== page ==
No, that title doesn't mean that parents are "loco" or crazy in Spanish. In Latin, that term means "in the place of the parent." Most often, that term is applied to administrators and teachers in schools who care for children during the day.
Actually, the phrase implies that any good teacher will care for your child as a good parent would. Teachers meet all of your child's needs during school hours. Think about everything that a teacher does for your child: making sure he gets to eat a nutritious lunch, getting him to the bathroom regularly, taking him to the nurse when he is ill, insuring his safety, being available to listen to problems and concerns, insisting he pay attention to his studies, requiring that he doesn't endanger himself or others, and getting him on the right bus for the ride home.
Remember the main reason that teachers exist? They are on this earth to increase a student's knowledge. That's their number one job. But, no matter whether the student is a five-year-old kindergarten pupil or an eighteen-year-old senior, good teachers always do much more for them than teach.
When a five-year-old goes to kindergarten, his teacher is really a replacement 'mommy." Wipe his nose (and sometimes his bottom). Zip his jacket. Tie his shoes. Dry his tears. Pack up his belongings. Pull on his boots. Open his milk carton. Much time is spent by the kindergarten teacher on caring for each student's welfare.
Although the eighteen-year-old senior doesn't need much of the same kind of care, he does require a special kind of handling, also. Teachers of seniors lend an ear to problems, discuss dreams and goals, act as a sounding board for ideas, give advice, share successes, help deal with failures, challenge the student to set high goals, and help find a worthy future.
Ask someone "Who was your favorite teacher?" Most people don't have a problem answering that question. But if you ask them WHY that teacher was so memorable, chances are that the words won't come as easily. Sometimes it's hard to describe why a certain teacher stood out.
I can honestly say that my favorite teacher was the one who acted most like a caring parent. She was my second mother. She wouldn't tolerate less than my best. She kept a good balance between discipline and fun. Every time she disciplined me, I knew it because she cared for me.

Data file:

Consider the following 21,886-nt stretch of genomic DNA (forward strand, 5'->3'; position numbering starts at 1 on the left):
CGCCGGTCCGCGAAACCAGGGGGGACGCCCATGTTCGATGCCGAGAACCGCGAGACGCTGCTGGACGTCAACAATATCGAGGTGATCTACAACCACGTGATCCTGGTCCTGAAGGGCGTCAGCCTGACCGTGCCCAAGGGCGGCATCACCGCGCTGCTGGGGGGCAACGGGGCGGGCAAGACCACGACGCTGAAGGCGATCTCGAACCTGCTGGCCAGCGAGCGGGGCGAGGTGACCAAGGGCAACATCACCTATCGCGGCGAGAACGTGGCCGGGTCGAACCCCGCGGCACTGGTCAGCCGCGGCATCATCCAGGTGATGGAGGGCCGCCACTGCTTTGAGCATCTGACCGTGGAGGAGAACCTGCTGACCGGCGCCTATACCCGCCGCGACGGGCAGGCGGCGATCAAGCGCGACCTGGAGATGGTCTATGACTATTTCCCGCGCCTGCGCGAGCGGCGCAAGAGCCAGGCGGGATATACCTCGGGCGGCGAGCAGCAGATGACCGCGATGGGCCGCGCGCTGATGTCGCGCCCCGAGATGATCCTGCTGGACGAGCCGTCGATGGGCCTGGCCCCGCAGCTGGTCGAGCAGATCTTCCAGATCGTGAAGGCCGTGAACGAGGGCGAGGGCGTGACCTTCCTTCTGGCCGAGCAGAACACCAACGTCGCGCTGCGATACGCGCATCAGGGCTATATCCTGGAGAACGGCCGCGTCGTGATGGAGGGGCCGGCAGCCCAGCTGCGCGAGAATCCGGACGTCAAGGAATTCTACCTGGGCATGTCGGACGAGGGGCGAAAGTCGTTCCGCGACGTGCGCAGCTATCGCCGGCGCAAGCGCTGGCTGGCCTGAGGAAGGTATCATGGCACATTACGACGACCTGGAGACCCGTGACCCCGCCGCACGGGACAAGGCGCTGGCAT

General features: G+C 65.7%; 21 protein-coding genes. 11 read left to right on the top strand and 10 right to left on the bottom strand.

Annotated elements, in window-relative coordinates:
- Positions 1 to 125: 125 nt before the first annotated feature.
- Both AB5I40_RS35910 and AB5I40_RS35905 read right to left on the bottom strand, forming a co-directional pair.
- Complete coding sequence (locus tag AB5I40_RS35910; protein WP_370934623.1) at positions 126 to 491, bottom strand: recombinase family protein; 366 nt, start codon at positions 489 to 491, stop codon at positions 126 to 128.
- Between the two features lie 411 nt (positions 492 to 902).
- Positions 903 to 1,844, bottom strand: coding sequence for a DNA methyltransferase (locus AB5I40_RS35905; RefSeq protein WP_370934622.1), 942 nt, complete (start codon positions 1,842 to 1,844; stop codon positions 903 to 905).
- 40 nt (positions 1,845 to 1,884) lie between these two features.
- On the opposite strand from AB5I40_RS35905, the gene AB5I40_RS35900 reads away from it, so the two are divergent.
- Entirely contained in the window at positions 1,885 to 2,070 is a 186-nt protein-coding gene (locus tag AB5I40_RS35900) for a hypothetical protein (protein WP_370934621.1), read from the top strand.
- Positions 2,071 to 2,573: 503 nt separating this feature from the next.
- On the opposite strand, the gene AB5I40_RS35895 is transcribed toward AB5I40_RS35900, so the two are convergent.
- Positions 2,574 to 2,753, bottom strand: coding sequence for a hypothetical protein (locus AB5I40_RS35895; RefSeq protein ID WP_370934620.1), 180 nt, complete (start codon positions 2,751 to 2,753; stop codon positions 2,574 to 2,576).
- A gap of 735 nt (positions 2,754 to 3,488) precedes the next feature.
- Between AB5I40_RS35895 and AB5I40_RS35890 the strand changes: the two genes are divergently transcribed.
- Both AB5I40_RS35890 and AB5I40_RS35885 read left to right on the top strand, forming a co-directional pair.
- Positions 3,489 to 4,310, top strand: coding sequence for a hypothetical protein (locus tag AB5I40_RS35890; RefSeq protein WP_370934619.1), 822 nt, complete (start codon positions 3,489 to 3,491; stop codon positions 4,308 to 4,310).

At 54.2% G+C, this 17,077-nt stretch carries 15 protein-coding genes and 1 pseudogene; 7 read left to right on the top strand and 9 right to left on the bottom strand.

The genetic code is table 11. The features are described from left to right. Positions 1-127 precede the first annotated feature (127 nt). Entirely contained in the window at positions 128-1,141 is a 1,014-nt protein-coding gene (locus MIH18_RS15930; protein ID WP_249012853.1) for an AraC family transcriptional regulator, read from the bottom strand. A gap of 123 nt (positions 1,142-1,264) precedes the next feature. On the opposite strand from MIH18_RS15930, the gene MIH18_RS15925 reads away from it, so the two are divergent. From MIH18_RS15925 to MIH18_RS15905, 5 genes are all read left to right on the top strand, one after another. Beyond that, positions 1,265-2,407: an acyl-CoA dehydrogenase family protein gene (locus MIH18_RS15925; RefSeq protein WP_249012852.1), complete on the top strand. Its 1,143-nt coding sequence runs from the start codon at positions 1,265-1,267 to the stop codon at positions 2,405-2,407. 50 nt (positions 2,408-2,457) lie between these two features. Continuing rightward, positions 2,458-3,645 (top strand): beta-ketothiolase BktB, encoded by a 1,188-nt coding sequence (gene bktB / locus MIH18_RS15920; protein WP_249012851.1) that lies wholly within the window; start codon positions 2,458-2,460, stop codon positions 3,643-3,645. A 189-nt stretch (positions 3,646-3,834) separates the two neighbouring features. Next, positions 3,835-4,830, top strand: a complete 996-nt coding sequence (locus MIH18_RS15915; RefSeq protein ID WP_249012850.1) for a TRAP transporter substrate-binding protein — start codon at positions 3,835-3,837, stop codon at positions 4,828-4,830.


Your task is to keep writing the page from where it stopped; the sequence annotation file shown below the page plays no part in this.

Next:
My favorite teacher influenced me to become a teacher, too. She made teaching seem like the most important, most wonderful, most challenging job in the world. She came into the classroom every day with a smile, proving that she absolutely loved her work and her students.
In 2011, "in loco parentis" is risky business. Teachers have learned that, even though they may care for their students as a good parent would, some parents may not want this.
In this day and age of excessive lawsuits, teachers have often been targets because they have tried to play the parent role. Sometimes parents don't want anyone to interfere in their family's life, even though that situation may be a negative one.
Some teachers have responded to this modern phenomenon by acting like teaching machines instead of human beings. They come to school as the bell is ringing, teach the subject matter all day, don't allow any extra discussion, never spend any extra time with their students, and leave on the bell. Their attitude is one of self-defense. They think that if they don't get involved with the kids, nothing they do can be interpreted wrongly.
I would prefer a television set teaching my child than a teacher who doesn't make a human connection. When the day comes that teachers are afraid to hug a child or give a real pat on the back or stay after school to help a pupil, then education will have lost the battle.
Believe me, good teachers take "in loco parentis" very seriously. Most of them treat each child as if he or she was their own. No one can ask more than that.
IF YOU WOULD LIKE TO DISCUSS THIS OR ANOTHER EDUCATION AND FAMILY TOPIC WITH DR. SMITH, SHE CAN BE REACHED AT HER EMAIL ADDRESS: JSMITH1313@CFL.RR.COM OR IN CARE OF THIS NEWSPAPER.